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Scaling-Up SME Access to Financial Services (English)

Small and Medium Enterprises (SMEs) play a major role in economic development, particularly in emerging countries, but access to finance remains a key constraint to SME. In the light of the new understanding of the SME finance challenges that this report synthesizes, the Financial Inclusion Experts Group (FIEG) makes key recommendations for the G-20 leaders, in order to achieve a global scale-up of SME access to financial services in the developing world. The G-20 FIEG SME Finance Sub-Group executed a global SME Finance stocktaking exercise with various SME finance models to establish best practices in SME Finance.The report concludes that, given the fragmented SME finance data space, the G-20 has a unique opportunity to lead the collaborative effort on improving the availability and quality of SME finance data globally. This can be achieved through encouraging and coordinating the data collection efforts at regional, national, and global levels conducted by a multitude of sources including national governments/agencies and international organizations and effectively addressing the data collection challenges along the way to ensure continuity of these efforts moving forward.

Details

  • Document Date

    2010/11/01

  • Document Type

    Other Financial Sector Study

  • Report Number

    68734

  • Volume No

    1

  • Total Volume(s)

    1

  • Country

    World,

  • Region

    The World Region,

  • Disclosure Date

    2012/05/22

  • Disclosure Status

    Disclosed

  • Doc Name

    Scaling-Up SME Access to Financial Services

  • Keywords

    advantage of economies of scale;Payments for Goods and Services;legal and regulatory framework;accounting and auditing standard;access to financial service;source of investment finance;small and medium enterprise;access to capital market;Internal rate of return;access to bank loan;informal sector;per capita income;high tax rate;cross-country data;net job creation;credit information system;access to financing;external financing sources;private equity investor;law and regulation;probability of default;sale of asset;loans to individual;interest rate ceiling;rules of conduct;working capital finance;family and friends;property as collateral;demand for good;risk management techniques;global financial crisis;availability of data;share of employment;support sme;constraints to growth;social security administration;regional development policy;social security system;public credit registry;credit reporting system;size of enterprise;information on borrower;risk management purposes;credit scoring model;total labor force;social security coverage;loan application procedure;private sector initiative;growth and development;source of funding;return on capital;skill and business;private sector player;international capital market;incentive for bank;cost effective way;financial literacy training;form of credit;Rule of Law;country income group;access to information;sustainable business practice;equity fund;credit bureaus;Learning and Innovation Credit;emerging country;enterprise survey;Credit History;supply side;credit condition;financial infrastructure;business environment;Equity Finance;checking account;supplier credit;commercial bank;large enterprise;trade credit;credit gap;credit facilities;government support;supportive legal;registered business;enabling environment;formal employment;traditional business;manufacturing sector;shadow economy;Informal Economy;labor regulation;simple average;external source;credit crunch;legal procedure;market development;core indicator;investment fund;small loan;regulatory burden;factor market;average share;risk weight;Banking Regulation;creditor right;insolvency regime;collateral regime;stock exchange;market failure;financing constraint;collaborative effort;equity financing;External Finance;Bank Credit;emergency measure;settlement system;default risk;global impact;investment capital;rating agency;crisis support;collateral requirement;trade financing;data gaps;business lending;job loss;track age;credit term;long-term loan;public fund;market segment;trading platform;eligibility criterion;financing option;traditional banking;land title;poor collateral;capital requirement;innovative sme;short-term credit;skill set;market knowledge;fundraising effort;Cash flow;bank debt;binding constraint;primary source;markets lack;ownership interest;moral hazard;payment term;credit squeeze;risk averse;lending risk;empirical study;capital allocation;obligatory audits;risk characteristic;loan portfolio;raising capital;information asymmetry;adverse selection;government response;technology base;potential borrower;quantitative indicators;security law;open account;credit worthy;regulatory environment;market competition;bank margin;retained earnings;institutional loan;Emerging economies;overhead cost;controlled company;public offering;fixed asset;Fixed Assets;general partner;management expertise;cumulative target;emerging economy;investment period;direct investment;investee companies;governance policy;investment vehicle;registration status;management education;physical outreach;electricity shortage;physical infrastructure;formal manufacturing;financial constraint;Investment strategies;local management;expanding credit;business model;account receivable;community bank;business angel;Collateral Registries;client needs;equity capital;employment growth;market access;vertical linkage;horizontal linkage;payment default;credit product;lending service;banking relationship;cash management;delivery model;contract enforcement;market environment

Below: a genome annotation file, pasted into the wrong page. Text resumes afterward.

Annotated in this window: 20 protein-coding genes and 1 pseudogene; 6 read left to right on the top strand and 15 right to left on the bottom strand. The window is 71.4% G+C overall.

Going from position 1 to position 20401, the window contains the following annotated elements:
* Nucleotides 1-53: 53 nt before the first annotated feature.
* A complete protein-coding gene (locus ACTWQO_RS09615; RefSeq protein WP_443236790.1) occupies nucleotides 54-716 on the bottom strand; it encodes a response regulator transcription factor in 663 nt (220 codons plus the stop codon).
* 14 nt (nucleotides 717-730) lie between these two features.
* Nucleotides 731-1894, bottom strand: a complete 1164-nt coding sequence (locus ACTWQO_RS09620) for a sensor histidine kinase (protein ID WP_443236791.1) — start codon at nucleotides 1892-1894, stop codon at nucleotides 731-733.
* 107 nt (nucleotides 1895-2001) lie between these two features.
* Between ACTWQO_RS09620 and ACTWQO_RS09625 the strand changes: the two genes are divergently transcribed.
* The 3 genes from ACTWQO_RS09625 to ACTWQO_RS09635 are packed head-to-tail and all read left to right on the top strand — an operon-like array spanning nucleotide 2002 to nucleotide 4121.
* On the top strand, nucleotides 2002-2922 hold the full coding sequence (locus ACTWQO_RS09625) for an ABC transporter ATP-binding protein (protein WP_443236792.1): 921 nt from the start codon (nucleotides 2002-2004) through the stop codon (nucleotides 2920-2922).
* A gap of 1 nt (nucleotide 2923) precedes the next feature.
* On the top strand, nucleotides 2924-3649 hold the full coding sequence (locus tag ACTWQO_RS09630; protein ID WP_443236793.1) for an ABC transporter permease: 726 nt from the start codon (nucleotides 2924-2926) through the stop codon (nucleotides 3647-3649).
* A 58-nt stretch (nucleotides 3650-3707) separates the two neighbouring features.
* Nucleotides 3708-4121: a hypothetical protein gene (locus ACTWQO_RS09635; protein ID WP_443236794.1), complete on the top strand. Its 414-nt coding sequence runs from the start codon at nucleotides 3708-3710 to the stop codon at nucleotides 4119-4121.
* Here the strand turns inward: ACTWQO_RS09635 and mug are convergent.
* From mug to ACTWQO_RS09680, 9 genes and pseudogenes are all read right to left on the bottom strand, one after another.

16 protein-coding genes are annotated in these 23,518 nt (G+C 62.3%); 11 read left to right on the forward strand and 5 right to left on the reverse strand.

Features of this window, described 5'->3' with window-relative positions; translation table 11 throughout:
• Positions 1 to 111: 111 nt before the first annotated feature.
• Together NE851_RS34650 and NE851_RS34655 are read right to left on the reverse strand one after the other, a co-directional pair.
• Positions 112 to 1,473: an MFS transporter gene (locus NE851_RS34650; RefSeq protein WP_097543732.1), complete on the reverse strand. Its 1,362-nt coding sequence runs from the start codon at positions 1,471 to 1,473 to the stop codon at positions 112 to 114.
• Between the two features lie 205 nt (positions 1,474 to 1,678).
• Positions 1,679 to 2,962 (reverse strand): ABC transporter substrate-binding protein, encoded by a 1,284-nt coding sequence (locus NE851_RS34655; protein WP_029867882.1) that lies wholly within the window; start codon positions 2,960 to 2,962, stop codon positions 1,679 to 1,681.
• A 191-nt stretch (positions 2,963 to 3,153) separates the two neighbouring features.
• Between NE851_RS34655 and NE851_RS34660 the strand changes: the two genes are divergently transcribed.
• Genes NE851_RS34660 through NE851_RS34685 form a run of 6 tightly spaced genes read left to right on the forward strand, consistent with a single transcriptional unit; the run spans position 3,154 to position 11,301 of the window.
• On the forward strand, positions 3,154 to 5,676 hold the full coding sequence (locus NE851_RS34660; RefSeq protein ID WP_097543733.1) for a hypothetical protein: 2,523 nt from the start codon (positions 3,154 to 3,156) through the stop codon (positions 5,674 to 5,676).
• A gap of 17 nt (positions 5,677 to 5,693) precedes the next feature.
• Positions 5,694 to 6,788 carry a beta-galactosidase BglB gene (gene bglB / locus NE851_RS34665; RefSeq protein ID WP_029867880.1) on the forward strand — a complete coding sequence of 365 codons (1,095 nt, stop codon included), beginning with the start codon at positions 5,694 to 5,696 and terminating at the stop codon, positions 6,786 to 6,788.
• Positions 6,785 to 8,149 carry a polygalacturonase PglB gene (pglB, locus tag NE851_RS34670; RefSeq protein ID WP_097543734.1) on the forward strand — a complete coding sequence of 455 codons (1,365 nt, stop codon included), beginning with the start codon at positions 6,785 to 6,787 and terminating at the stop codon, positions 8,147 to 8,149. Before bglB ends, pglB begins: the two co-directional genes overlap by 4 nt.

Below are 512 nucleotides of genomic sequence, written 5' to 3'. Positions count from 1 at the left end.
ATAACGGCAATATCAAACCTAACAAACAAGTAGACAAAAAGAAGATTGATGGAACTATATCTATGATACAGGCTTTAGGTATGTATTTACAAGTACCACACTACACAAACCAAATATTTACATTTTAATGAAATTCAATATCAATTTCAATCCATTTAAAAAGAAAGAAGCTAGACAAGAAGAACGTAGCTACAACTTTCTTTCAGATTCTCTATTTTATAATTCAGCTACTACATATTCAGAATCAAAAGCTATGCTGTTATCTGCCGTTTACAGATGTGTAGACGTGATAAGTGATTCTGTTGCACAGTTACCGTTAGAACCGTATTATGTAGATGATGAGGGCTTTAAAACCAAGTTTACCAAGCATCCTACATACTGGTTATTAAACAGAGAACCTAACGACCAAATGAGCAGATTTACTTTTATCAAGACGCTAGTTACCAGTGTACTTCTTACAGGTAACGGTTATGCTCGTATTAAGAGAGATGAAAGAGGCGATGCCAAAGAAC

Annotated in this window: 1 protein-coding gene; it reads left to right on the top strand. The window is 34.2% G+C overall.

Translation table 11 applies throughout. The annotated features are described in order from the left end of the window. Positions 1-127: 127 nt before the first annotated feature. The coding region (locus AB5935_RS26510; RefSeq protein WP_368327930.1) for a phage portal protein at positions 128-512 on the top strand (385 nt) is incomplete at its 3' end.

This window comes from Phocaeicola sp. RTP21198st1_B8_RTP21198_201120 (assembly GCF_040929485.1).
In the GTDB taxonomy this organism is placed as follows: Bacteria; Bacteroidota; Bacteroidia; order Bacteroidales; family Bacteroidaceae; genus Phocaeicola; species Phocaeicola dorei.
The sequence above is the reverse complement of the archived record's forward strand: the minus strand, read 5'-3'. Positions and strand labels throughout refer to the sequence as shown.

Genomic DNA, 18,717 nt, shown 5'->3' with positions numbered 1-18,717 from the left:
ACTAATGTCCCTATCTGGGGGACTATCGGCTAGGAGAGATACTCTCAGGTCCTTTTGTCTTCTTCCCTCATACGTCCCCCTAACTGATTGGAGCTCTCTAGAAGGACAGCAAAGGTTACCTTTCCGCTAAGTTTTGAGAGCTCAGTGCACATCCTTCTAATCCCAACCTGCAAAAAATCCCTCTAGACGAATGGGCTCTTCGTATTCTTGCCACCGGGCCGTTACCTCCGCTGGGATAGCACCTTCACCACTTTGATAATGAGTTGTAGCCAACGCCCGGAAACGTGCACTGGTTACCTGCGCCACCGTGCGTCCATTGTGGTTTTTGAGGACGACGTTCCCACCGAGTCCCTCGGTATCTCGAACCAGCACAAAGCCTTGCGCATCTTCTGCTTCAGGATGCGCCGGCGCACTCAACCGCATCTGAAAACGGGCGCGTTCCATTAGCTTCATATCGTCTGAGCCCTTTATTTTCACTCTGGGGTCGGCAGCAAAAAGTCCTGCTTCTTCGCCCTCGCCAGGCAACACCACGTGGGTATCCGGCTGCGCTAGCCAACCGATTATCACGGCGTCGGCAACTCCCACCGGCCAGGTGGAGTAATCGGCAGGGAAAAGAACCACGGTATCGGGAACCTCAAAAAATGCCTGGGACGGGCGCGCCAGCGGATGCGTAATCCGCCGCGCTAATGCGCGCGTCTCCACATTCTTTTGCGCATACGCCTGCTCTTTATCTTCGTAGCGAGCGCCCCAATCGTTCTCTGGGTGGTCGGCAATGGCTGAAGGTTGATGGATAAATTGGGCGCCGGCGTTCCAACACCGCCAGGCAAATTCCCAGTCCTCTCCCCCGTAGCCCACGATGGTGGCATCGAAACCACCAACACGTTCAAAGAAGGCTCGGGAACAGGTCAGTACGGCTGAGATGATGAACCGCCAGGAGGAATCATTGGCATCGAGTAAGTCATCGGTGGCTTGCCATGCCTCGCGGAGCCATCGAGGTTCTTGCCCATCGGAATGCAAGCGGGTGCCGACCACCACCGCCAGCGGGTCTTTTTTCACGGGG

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Citation

Scaling-Up SME Access to Financial Services (English). Washington, D.C. : World Bank Group. http://documents.worldbank.org/curated/en/281751468340217544/Scaling-Up-SME-Access-to-Financial-Services